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Wednesday, 23 October 2002
Page: 5727

Senator SHERRY (3:01 PM) —I move:

That the Senate take note of the answer given by the Minister for Revenue and Assistant Treasurer (Senator Coonan) to a question without notice asked by Senator Sherry today relating to superannuation and the Australian Workforce Eligible Rollover Fund.

The Workforce Eligible Rollover Fund was a subcomponent of a superannuation trust known as Commercial Nominees. Unfortunately within the structure and the various substructures of Commercial Nominees a level of alleged theft and fraud has taken place. My colleagues Senator Buckland and Senator Wong will be commenting on some specific matters in relation to the issues of Commercial Nominees and compensation in the event of moneys being lost as a result of theft and fraud. They will comment on the compensation payable in those circumstances and also on compensation for fees and charges that apply in those circumstances.

Superannuation is very important to Australians. It is compulsory and it is set at a level of a nine per cent contribution for all employees in this country. I think the last documentation I looked at showed that 8.8 million Australians are in superannuation, with approximately $530 billion in assets. It is compulsory and it is there to be preserved for retirement. So superannuation has a very special status in this country and plays a very important role in providing an additional retirement income over and above the relatively modest pension that Australia has for persons who have reached retirement age.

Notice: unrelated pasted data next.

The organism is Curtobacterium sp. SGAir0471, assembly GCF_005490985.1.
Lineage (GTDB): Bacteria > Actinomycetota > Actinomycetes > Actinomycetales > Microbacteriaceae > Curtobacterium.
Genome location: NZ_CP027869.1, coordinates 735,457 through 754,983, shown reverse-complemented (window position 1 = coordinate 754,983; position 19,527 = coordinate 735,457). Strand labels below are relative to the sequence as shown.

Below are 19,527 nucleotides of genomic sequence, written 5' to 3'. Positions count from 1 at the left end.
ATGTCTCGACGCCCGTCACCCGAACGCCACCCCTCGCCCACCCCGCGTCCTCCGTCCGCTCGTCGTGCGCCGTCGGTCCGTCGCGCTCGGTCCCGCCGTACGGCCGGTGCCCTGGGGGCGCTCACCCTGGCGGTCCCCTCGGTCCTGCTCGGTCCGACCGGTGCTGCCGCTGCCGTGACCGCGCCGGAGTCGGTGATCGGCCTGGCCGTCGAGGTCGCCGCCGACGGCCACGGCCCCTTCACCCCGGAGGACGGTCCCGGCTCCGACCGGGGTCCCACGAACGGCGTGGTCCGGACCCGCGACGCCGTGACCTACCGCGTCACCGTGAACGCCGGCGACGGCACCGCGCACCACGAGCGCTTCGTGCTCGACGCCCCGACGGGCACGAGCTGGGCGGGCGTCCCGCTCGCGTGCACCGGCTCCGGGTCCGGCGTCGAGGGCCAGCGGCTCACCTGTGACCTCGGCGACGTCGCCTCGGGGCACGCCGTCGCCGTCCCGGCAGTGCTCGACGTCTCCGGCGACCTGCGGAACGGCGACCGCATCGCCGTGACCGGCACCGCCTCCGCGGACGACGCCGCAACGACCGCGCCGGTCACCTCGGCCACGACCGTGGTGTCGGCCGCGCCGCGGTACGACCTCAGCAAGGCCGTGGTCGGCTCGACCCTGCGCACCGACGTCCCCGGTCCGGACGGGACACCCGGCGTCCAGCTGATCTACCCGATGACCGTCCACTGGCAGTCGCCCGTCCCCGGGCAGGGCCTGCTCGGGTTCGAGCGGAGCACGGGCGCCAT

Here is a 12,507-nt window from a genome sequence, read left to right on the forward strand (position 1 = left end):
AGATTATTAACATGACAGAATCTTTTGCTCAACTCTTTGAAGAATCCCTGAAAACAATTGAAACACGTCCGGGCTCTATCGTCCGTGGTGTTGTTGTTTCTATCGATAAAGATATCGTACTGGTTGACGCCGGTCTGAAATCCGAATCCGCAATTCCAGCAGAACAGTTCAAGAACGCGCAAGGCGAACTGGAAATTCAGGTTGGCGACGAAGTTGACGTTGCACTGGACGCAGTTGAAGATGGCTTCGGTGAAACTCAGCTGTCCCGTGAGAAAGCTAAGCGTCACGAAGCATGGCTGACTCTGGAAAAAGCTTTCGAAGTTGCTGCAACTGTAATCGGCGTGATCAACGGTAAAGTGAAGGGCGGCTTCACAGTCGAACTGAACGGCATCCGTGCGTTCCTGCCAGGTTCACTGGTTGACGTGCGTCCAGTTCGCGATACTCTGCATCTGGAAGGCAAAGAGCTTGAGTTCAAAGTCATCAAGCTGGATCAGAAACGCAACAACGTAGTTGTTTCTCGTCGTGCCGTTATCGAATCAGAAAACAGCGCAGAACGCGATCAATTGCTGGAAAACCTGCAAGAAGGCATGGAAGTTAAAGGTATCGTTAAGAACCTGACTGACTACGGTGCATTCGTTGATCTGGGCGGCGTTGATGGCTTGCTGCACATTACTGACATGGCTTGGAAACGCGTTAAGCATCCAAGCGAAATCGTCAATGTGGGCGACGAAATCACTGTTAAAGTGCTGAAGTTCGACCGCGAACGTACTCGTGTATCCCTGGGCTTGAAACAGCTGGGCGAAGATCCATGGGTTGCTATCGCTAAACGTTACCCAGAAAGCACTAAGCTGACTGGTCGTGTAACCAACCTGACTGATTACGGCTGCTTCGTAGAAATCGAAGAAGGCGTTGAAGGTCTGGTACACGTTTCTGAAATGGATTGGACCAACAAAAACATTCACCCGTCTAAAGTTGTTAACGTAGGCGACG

Superannuation deserves special consideration with regard to the protection that it is afforded. We cannot have the situation in Australia that has occurred in some other countries, and the UK comes to mind. I draw a distinction between theft and fraud in a superannuation fund and low returns. At the present time, unfortunately, we are in a low-return and generally negative-return environment with respect to superannuation. That follows a significant number of years of positive and generally very favourable returns. We have to draw a distinction between what to do when theft and fraud occur— when the money is literally stolen from a worker's retirement fund—and the issue of lower returns.

The Labor Party argues that it is totally unacceptable in a society such as ours that, where a person's retirement income is in part or whole stolen before the person reaches retirement, there should not be adequate compensation for the moneys that have been removed from the fund illegally and also in respect of the fees and charges that are part and parcel of the administration of the fund in those circumstances. It is totally untenable and totally wrong for Australians not to be fully compensated in those circumstances. If the theft or fraud occurs close to retirement it is obviously impossible for those people to make up the losses that have occurred as a result of that theft and fraud.

In a policy options paper I released approximately two months ago, I advocated much tougher protections for Australians' superannuation in the event of theft or fraud taking place. Unfortunately, some in the media seem to be perpetuating a myth that the Labor Party has not put out any policy since the last election. This is incorrect and I urge them to read my 60-page superannuation policy options document. I think it is a very comprehensive document, and this is one of the issues that we focus on. The Labor Party has put forward the fundamental principle that where theft and fraud occurs in a superannuation retirement fund—fortunately, it is very rare in this country—full compensation, 100 per cent compensation, for both moneys lost and the costs of the fees and charges should be provided to persons in those circumstances because of the unique status of their savings as compulsory superannuation savings vested in the private sector. We have also outlined a range of very tough options for stronger protections on the fees and charges that apply to superannuation. (Time expired)